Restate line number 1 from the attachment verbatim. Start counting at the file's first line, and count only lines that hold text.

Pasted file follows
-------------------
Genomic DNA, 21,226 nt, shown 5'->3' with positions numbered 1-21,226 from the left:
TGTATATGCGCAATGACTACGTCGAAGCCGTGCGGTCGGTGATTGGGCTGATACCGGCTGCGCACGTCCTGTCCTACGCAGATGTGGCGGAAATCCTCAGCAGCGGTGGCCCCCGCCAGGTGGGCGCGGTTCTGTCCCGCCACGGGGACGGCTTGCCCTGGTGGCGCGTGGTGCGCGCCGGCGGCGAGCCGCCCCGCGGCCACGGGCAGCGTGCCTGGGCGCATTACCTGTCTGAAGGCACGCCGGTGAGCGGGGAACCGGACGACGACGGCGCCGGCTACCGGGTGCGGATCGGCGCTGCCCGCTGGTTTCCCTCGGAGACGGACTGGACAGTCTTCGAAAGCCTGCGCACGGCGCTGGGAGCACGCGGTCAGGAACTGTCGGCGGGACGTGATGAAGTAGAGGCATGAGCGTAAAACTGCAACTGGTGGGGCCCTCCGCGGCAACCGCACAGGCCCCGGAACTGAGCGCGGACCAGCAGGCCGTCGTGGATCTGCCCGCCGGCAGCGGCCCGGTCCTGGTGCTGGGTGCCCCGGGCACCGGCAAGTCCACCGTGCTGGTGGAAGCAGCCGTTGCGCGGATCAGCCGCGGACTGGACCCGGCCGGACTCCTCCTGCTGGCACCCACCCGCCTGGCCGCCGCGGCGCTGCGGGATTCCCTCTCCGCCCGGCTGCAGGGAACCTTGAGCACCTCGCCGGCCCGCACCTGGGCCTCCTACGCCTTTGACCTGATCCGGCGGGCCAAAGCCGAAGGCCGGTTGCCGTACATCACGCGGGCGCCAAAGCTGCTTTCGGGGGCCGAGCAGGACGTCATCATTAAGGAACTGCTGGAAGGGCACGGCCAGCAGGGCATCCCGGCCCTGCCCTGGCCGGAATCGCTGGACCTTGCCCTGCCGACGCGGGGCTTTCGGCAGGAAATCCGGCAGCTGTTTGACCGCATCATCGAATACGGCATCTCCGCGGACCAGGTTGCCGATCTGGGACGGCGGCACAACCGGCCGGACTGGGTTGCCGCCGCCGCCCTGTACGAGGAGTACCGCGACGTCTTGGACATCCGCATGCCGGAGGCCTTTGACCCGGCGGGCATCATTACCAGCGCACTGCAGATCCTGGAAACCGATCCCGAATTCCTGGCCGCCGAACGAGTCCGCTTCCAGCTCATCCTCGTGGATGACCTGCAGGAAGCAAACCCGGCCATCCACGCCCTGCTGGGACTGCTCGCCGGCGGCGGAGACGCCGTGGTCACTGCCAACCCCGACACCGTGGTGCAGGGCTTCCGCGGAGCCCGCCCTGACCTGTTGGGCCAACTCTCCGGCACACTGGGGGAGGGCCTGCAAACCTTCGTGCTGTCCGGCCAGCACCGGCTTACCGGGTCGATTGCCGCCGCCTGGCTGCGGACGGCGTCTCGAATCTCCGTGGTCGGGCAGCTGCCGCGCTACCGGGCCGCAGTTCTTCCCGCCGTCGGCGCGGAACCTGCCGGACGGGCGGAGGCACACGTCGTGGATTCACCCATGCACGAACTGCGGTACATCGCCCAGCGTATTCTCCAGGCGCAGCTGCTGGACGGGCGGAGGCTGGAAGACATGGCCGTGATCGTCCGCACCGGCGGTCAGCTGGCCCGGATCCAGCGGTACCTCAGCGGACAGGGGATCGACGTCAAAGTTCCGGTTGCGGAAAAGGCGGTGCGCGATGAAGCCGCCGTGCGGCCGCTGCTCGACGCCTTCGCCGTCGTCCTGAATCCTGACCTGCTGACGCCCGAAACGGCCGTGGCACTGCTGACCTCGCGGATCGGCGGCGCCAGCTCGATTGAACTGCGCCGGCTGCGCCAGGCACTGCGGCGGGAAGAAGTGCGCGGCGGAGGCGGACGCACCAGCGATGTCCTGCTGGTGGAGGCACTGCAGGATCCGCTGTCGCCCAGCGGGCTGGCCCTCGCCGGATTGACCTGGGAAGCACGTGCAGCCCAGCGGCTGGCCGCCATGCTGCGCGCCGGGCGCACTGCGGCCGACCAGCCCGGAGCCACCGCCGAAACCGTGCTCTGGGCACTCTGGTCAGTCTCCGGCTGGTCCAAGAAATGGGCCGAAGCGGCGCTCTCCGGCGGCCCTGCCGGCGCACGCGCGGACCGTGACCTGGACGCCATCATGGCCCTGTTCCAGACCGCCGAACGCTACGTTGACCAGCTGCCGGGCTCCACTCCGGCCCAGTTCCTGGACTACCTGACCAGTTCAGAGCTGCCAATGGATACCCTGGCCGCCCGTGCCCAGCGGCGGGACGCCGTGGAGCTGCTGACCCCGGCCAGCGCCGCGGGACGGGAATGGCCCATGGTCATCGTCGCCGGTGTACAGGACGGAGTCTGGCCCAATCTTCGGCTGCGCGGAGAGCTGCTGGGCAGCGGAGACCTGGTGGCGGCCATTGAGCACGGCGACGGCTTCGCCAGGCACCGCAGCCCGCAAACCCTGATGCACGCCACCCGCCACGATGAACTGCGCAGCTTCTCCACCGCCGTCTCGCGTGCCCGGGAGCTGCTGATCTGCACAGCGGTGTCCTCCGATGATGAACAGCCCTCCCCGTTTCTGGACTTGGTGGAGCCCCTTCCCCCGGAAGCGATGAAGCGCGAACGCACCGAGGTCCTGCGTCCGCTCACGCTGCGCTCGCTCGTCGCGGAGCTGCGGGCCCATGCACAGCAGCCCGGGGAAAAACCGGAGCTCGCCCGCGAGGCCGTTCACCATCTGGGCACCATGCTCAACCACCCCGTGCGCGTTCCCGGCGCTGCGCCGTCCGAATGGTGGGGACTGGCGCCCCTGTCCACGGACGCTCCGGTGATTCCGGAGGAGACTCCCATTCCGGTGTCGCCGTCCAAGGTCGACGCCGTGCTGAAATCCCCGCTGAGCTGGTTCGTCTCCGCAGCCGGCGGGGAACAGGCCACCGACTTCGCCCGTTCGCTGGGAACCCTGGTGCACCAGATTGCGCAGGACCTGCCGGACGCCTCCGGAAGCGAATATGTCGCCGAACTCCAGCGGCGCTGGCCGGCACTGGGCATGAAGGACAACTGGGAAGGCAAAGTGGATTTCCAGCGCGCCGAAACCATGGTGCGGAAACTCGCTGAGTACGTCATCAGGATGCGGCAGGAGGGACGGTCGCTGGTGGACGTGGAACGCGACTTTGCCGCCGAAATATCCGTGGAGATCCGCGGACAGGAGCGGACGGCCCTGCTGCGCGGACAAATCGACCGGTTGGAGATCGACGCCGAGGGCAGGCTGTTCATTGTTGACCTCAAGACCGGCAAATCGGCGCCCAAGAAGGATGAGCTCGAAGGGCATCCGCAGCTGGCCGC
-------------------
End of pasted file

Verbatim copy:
Genomic DNA, 21,226 nt, shown 5'->3' with positions numbered 1-21,226 from the left: